Following a sub-par 2012 season, the Hokies are looking to return to the upper-echelon of the collegiate football ranks in the upcoming years.
If the program is to get back on track in the seasons to come, a large reason for that will be Virginia Tech’s best recruiting class in recent years.
When the 20 commits sign their national letters of intent on Feb. 6 and make their decisions official, it will mark the first time since 2010 a Tech class was made up entirely of three, four and five-star recruits.
Furthermore, Tech boasts three recruits ranked within Rivals.com overall top-100 national players; Kendall Fuller, Wyatt Teller and Holland Fisher rank No. 9, No. 59, and No. 83 respectively.
That’s right, another Fuller. Kendall is the younger brother of former Tech and Tennessee Titan safety Vincent, and current Hokies Kyle and Corey.
The youngest Fuller is revered nationally, and is one of the top cornerbacks in the country. While Kendall does not have the speed and hip-fluidity of top-rated cornerback Vernon Hargreaves III, he has intangibles that separate him from the rest.
With the news of Hokies’ standout cornerback Antone Exum tearing his ACL just days old, Kendall Fuller may be looked at right away to lend aid to the Tech secondary.
Fuller is the second-highest ranked player, according to Rivals.com, to ever commit to Virginia Tech. Marcus Vick was the No. 8 overall recruit in 2002.
The Hokies hope that in just a few years, while Kendall Fuller is tormenting wide receivers, Wyatt Teller will be blowing up plays in the backfield. In his senior year at Liberty High School in Bealeton, Virginia, he racked up 11 sacks, 15 tackles-for-loss, and four forced fumbles.
As a defensive end, his unique combination of size, strength and speed will make him a force in the future — however, no matter his attributes, he will have to wait his turn. He is joining a Hokies’ defense that returns a large majority of first and second-string players on the defensive line.
After receiving scholarship offers from 16 schools including Oregon, Notre Dame, South Carolina, Michigan and eight ACC schools, Teller gave Virginia Tech a solid verbal commitment on August 17, 2012.
When Teller and Fuller step foot on campus in Blacksburg, they will already be familiar with one another. Both competed in the U.S. Army All-American Bowl, and while neither had great impact in the game itself, both turned heads throughout a successful week of practice.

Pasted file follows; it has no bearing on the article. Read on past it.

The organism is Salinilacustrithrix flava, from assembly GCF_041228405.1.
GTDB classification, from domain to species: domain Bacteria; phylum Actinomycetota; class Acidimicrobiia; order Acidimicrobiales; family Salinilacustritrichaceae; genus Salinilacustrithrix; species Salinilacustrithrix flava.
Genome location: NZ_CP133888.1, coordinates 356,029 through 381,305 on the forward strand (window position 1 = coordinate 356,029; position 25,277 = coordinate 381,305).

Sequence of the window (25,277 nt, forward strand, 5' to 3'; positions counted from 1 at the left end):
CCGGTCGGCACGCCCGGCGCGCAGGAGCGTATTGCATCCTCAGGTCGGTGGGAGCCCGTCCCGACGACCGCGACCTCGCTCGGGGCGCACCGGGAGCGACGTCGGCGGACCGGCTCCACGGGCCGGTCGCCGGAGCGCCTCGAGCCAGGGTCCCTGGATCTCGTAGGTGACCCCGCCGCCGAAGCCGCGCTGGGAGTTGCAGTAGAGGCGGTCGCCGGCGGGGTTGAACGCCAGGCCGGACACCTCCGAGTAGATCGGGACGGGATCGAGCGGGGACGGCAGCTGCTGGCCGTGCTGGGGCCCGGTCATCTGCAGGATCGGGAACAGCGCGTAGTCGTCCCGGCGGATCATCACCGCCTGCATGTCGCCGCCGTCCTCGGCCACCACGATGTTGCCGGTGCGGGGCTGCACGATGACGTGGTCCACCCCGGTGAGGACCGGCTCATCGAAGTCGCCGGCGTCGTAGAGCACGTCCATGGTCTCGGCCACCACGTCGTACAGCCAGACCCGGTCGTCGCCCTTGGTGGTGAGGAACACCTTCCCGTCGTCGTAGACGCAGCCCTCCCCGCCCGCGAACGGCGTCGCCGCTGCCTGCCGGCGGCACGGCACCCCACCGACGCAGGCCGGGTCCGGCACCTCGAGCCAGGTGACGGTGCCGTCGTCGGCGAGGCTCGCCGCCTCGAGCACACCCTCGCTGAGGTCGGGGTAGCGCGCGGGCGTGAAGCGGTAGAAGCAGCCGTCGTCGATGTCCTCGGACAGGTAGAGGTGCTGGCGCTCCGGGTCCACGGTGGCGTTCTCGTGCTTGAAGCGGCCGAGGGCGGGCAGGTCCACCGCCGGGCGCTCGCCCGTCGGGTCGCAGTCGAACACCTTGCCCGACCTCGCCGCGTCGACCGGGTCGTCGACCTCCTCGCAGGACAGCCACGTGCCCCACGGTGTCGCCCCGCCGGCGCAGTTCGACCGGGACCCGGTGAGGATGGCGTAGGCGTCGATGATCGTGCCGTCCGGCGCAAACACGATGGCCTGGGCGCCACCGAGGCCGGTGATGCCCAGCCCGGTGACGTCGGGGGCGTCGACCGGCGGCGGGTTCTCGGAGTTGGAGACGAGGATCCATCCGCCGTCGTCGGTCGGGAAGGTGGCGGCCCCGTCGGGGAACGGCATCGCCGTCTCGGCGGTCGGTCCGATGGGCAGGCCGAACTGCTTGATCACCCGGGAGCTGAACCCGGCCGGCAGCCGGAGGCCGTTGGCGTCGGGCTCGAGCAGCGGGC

The final Hokies’ recruit listed in the top-100 is Holland Fisher, of Midlothian, Virginia. Fisher, like Teller, has great size and speed for his position.
At Manchester High School he used his skill set to play a hybrid safety-linebacker position, and he forced offenses to know his whereabouts at all times. It is projected that he will be used primarily as a safety at Tech, and he will certainly be an intimidating sight, standing at 6-foot-2 and 203 pounds.
Fisher could be considered the best commit of the bunch, due to the fact that the Crimson Tide of Alabama were also ferociously recruiting him. However, two weeks after an official visit to Tuscaloosca, he visited Blacksburg and told the world, via Twitter, that he was going to stay true to his commitment to the Hokies.
Unfortunately, due to trouble with grades, Fisher may be academically ineligible to compete in the fall. While his grades have vastly improved his senior year, low marks as an underclassman may hold him back. If this is the case, Fisher will most likely enroll at a college preparatory school for a semester or two until he becomes eligible.
Although Tech is coming off its worst season in 20 years, the future is bright. The Bud Foster defense that has been intimidating opposing offenses for over a decade is only getting stronger, and the offense is bringing in quality offensive linemen, running backs, and quarterbacks to compliment what they already have in place.